“Black Lives Matter challenges the scourge of state-sanctioned violence…with a primary emphasis on police brutality and mass incarceration…If we think of environmental racism as an extension of those state-sanctioned practices—in other words a form of authoritarian control over bodies, space, and knowledge systems— then we can more effectively theorize it as a form of state violence, a framework that is absent from most EJ scholarship” (p. 13).
In addition to state-sanctioned violence, capitalism also plays a role in environmental racism and inequality. It serves to tie together the exploitation of Black Americans in our agricultural history, the disproportionate distribution of toxins that environmental justice was founded upon, and the variety of injustices in the urban and built environment (i.e. neighborhood amenities, public housing, food deserts, gentrification, toxic exposures in the home, and the prison industrial complex). Together, these environmental inequalities (among others) represent the issue of intergenerational environmental justice and its evolving manifestation within capitalism. Like neoliberalism’s ruthless impact on our environment, Black lives continue to be utilized and destroyed as part and parcel of our nation’s drive for profit maximization, in a political and economic system that constantly reinvents more covert strategies for oppressing them.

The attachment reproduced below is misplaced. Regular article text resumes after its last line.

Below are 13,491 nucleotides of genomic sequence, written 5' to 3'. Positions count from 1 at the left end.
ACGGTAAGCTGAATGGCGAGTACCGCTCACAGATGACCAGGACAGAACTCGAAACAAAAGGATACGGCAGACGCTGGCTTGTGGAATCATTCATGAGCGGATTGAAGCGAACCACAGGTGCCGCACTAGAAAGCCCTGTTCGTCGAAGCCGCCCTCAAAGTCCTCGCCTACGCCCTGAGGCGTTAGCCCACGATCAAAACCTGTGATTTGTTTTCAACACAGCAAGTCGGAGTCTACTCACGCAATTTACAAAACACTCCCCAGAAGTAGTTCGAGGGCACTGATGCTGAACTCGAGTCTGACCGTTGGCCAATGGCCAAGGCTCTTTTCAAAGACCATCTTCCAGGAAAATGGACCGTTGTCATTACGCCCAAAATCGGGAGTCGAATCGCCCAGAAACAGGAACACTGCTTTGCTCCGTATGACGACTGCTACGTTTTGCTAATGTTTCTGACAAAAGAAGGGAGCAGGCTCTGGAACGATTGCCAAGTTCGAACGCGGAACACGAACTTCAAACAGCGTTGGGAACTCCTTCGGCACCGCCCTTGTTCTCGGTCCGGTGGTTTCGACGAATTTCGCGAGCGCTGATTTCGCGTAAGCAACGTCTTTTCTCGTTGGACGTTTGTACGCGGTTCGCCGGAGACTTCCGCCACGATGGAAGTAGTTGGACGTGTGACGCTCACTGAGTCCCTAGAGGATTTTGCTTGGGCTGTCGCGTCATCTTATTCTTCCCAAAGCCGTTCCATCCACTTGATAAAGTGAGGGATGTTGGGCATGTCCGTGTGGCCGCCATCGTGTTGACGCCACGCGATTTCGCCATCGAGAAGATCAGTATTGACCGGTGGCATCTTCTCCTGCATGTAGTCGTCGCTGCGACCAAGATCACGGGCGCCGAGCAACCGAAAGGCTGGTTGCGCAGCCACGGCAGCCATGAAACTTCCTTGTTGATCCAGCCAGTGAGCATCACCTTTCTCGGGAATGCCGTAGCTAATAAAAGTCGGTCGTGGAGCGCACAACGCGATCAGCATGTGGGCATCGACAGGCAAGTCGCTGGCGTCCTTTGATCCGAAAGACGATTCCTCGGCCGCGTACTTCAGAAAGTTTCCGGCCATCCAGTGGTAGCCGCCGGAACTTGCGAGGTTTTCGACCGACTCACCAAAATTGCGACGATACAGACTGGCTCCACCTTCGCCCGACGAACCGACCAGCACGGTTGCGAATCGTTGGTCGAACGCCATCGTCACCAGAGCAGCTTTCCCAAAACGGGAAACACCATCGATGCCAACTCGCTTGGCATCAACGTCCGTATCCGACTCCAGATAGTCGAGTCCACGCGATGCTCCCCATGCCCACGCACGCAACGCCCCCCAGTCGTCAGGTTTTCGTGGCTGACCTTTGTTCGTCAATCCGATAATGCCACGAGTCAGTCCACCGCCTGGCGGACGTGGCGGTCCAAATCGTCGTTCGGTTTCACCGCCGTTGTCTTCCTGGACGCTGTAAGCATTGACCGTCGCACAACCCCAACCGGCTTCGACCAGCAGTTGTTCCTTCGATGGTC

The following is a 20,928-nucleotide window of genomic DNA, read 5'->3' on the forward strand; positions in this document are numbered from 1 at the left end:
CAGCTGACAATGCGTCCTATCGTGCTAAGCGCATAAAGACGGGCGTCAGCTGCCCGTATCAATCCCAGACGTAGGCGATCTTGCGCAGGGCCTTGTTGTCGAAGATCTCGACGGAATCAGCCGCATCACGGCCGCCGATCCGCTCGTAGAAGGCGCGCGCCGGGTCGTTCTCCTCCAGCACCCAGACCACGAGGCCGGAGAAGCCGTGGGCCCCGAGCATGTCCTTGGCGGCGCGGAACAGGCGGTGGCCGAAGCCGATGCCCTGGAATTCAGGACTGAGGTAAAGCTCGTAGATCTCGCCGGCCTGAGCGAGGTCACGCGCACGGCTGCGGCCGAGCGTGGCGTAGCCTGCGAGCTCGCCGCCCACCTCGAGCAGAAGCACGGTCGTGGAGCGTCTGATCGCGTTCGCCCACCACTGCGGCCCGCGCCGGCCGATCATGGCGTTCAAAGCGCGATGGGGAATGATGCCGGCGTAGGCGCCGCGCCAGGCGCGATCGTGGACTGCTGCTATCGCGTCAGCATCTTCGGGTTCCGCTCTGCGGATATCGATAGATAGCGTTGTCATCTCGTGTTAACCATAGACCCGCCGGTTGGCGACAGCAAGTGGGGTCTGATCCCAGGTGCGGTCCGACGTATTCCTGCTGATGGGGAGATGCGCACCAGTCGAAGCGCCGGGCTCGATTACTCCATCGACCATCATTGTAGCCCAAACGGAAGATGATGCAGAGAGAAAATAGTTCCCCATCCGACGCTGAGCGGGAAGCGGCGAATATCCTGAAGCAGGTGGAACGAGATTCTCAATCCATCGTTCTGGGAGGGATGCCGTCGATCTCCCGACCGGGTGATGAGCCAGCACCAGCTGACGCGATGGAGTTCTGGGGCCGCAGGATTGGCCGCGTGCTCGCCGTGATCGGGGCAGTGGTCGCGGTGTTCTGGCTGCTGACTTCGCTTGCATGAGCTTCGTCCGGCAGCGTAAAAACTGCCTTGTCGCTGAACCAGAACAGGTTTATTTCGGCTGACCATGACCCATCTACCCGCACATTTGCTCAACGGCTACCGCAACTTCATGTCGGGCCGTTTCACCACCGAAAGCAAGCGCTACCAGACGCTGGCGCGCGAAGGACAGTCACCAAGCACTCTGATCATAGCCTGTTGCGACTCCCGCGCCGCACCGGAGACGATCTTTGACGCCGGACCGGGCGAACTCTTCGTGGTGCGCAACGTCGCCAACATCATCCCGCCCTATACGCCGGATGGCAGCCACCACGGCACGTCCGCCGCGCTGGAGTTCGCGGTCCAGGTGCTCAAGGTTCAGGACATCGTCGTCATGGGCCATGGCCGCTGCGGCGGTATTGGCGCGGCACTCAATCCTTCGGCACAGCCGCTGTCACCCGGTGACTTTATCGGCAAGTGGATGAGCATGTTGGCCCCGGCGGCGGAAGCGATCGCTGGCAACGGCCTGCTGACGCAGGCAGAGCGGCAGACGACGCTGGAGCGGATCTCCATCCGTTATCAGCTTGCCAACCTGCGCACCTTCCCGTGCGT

The relationship between race, the environment, and natural resources extends beyond U.S. borders. W.E.B. Du Bois suggested that the concept of race is a socially constructed and politically meaningful tool of capitalism which was born out of modernity. He posited that the capitalist system functioned on the backs of people of color, globally, and that it was the growth of capitalism prompted the development of the chattel slavery system. In 1920, Du Bois wrote that capitalism brought about “a chance for exploitation on an immense scaled for inordinate profit, not simply to the very rich, but to the middle class and to the laborers. This chance lies in the exploitation of darker peoples.” (p. 504-505). These ‘dark nations’ are what today are referred to (devoid of explicit reference to race) as the “Global South,” or less developed countries. Historically, people of color in the Global South bear the biggest burdens of resource development, while receiving very little payoff (Timmons Roberts and Parks 2006). The globalization of neoliberal ideology, then, has been toxic to both the environment and to our people—but its toxicity is felt most heavily by the marginalized. Faber and McCarthy (2003) note that “the most politically oppressed segments of the population” are “selectively victimized” by corporate practices (p. 39).